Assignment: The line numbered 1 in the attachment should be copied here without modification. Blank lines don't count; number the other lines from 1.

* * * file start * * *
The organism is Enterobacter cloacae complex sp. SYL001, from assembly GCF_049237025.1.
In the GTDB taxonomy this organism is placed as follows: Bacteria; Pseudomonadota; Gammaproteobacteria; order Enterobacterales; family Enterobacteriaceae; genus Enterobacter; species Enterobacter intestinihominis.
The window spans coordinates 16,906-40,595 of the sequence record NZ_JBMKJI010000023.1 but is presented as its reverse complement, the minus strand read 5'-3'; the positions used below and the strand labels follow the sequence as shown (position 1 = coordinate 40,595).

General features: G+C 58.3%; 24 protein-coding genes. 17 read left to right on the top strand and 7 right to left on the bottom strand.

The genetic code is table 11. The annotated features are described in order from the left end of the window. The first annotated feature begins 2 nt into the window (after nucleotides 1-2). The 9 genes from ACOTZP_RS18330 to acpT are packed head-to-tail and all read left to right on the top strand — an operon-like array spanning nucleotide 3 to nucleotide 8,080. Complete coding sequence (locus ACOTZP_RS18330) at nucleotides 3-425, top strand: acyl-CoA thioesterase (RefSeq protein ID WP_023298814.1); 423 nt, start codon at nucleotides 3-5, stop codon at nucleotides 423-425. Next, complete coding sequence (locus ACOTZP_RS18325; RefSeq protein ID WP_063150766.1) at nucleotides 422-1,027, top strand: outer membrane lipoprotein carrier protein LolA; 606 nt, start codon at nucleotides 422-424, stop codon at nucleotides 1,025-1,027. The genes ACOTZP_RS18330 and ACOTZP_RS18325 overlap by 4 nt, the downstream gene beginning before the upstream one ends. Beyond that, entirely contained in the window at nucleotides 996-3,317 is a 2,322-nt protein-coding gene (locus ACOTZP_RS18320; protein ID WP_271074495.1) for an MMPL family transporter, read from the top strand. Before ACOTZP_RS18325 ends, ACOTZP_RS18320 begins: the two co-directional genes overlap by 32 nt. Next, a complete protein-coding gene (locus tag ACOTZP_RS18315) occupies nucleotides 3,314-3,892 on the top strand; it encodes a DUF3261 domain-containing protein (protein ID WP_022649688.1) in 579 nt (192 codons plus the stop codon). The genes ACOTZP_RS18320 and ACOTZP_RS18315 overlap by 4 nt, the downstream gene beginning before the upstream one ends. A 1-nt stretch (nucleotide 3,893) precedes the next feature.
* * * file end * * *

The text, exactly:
The organism is Enterobacter cloacae complex sp. SYL001, from assembly GCF_049237025.1.